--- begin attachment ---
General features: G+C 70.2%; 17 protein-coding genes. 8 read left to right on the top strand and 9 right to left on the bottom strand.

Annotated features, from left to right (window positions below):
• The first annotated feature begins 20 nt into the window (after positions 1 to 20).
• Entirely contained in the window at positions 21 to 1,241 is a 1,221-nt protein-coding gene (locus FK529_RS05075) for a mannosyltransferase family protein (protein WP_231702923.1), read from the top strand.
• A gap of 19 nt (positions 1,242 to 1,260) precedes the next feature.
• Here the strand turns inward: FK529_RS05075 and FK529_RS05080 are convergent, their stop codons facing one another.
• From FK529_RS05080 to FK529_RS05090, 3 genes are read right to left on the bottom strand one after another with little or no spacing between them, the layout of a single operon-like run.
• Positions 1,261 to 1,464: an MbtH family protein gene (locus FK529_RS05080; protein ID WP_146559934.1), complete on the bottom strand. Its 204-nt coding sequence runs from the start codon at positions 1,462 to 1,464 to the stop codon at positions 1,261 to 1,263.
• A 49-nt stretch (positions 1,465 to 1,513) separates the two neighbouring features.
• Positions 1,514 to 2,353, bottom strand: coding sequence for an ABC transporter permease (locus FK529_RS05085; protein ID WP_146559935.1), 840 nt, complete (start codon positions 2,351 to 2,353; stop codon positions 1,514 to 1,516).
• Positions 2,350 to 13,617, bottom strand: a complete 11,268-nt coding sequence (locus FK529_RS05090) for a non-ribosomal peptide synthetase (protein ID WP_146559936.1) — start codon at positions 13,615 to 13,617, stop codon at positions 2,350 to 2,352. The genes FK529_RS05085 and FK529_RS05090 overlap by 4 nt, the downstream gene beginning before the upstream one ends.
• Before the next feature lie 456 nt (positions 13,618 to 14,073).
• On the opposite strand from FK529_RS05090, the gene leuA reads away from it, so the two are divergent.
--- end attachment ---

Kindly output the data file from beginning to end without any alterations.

General features: G+C 70.2%; 17 protein-coding genes. 8 read left to right on the top strand and 9 right to left on the bottom strand.

Annotated features, from left to right (window positions below):
• The first annotated feature begins 20 nt into the window (after positions 1 to 20).
• Entirely contained in the window at positions 21 to 1,241 is a 1,221-nt protein-coding gene (locus FK529_RS05075) for a mannosyltransferase family protein (protein WP_231702923.1), read from the top strand.
• A gap of 19 nt (positions 1,242 to 1,260) precedes the next feature.
• Here the strand turns inward: FK529_RS05075 and FK529_RS05080 are convergent, their stop codons facing one another.
• From FK529_RS05080 to FK529_RS05090, 3 genes are read right to left on the bottom strand one after another with little or no spacing between them, the layout of a single operon-like run.
• Positions 1,261 to 1,464: an MbtH family protein gene (locus FK529_RS05080; protein ID WP_146559934.1), complete on the bottom strand. Its 204-nt coding sequence runs from the start codon at positions 1,462 to 1,464 to the stop codon at positions 1,261 to 1,263.
• A 49-nt stretch (positions 1,465 to 1,513) separates the two neighbouring features.
• Positions 1,514 to 2,353, bottom strand: coding sequence for an ABC transporter permease (locus FK529_RS05085; protein ID WP_146559935.1), 840 nt, complete (start codon positions 2,351 to 2,353; stop codon positions 1,514 to 1,516).
• Positions 2,350 to 13,617, bottom strand: a complete 11,268-nt coding sequence (locus FK529_RS05090) for a non-ribosomal peptide synthetase (protein ID WP_146559936.1) — start codon at positions 13,615 to 13,617, stop codon at positions 2,350 to 2,352. The genes FK529_RS05085 and FK529_RS05090 overlap by 4 nt, the downstream gene beginning before the upstream one ends.
• Before the next feature lie 456 nt (positions 13,618 to 14,073).
• On the opposite strand from FK529_RS05090, the gene leuA reads away from it, so the two are divergent.